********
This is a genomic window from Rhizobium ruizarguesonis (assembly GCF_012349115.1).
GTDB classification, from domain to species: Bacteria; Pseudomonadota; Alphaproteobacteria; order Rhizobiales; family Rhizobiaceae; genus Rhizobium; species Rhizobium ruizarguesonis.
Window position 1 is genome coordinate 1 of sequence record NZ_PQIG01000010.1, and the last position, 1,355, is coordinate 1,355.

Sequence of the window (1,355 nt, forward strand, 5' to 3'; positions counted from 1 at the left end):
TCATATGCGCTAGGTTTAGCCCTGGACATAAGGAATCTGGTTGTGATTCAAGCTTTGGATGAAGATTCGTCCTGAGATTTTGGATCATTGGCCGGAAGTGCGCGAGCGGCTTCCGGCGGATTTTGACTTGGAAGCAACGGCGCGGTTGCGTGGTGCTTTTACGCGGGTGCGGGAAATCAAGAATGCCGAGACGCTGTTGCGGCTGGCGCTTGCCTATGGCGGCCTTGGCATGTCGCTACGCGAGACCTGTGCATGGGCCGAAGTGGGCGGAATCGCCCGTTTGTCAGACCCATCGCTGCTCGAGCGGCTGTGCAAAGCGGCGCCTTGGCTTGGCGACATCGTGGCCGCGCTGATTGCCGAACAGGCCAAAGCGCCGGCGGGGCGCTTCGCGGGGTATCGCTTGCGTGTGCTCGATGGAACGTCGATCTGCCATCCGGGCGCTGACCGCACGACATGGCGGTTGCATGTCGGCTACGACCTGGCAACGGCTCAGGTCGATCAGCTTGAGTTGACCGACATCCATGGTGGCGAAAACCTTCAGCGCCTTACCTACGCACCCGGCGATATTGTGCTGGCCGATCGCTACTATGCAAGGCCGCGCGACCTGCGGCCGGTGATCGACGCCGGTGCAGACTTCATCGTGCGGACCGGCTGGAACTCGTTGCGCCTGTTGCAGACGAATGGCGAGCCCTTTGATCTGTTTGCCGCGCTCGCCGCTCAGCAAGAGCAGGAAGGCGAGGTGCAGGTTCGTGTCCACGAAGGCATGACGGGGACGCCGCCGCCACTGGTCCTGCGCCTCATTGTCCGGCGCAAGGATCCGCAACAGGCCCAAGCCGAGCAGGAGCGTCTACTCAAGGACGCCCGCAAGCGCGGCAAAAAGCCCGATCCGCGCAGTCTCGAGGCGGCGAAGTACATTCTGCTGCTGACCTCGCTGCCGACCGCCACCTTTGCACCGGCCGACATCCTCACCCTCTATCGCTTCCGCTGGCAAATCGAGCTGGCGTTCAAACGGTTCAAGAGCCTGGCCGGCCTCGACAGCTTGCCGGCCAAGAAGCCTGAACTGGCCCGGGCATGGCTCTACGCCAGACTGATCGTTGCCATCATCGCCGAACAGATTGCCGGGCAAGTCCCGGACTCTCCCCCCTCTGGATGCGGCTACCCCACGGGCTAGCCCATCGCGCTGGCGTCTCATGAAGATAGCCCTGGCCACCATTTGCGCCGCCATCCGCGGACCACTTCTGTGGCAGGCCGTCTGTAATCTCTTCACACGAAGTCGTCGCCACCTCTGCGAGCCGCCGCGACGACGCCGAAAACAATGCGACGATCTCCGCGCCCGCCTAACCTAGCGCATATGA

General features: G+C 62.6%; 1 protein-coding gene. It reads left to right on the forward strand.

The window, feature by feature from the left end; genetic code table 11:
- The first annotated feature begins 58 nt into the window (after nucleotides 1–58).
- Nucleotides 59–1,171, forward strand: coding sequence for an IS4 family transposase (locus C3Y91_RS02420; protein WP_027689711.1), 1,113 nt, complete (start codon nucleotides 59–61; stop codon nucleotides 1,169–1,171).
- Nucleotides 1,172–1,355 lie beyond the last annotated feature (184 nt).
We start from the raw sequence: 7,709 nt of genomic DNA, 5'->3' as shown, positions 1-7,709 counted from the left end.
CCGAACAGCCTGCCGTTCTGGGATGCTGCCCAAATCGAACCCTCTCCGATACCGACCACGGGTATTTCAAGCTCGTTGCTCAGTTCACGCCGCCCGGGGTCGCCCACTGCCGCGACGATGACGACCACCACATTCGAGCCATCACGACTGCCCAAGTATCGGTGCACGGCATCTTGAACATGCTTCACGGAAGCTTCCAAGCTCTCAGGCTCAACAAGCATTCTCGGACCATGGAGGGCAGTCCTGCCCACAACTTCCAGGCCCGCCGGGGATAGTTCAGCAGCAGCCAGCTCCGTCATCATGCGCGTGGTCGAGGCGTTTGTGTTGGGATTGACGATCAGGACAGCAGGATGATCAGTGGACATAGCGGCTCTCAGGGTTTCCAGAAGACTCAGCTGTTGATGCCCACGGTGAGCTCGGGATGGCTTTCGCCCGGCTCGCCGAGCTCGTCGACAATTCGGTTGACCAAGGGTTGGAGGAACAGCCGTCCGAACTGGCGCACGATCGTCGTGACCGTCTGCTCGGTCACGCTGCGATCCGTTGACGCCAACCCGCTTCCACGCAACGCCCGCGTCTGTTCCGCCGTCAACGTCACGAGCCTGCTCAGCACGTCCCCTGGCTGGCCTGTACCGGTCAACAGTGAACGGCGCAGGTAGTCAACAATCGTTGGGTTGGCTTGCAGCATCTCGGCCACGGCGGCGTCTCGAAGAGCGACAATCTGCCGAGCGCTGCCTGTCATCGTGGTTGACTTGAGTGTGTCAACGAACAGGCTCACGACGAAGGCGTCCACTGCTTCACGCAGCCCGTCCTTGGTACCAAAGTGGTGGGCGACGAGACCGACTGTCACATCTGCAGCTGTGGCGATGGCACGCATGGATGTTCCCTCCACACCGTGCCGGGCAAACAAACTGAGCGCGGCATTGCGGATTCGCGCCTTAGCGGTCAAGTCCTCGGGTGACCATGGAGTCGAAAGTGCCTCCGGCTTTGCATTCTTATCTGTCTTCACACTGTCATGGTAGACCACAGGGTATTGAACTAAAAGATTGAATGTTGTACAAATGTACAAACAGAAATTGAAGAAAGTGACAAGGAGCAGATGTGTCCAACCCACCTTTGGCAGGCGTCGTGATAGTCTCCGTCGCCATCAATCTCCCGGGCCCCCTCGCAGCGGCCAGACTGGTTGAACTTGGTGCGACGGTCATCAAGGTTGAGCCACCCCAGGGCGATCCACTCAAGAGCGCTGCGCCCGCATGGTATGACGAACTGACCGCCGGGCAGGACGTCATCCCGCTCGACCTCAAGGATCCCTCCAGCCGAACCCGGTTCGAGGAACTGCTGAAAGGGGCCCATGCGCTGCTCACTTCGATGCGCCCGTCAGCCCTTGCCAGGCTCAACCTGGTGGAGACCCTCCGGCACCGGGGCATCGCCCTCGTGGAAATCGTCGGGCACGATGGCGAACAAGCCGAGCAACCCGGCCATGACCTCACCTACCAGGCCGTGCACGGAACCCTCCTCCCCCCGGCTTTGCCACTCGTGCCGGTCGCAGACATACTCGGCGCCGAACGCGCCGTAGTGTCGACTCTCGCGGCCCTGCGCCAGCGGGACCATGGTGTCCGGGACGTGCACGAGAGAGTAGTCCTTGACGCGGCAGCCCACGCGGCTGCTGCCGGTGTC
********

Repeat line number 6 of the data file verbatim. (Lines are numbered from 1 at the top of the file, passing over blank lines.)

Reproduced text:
General features: G+C 62.6%; 1 protein-coding gene. It reads left to right on the forward strand.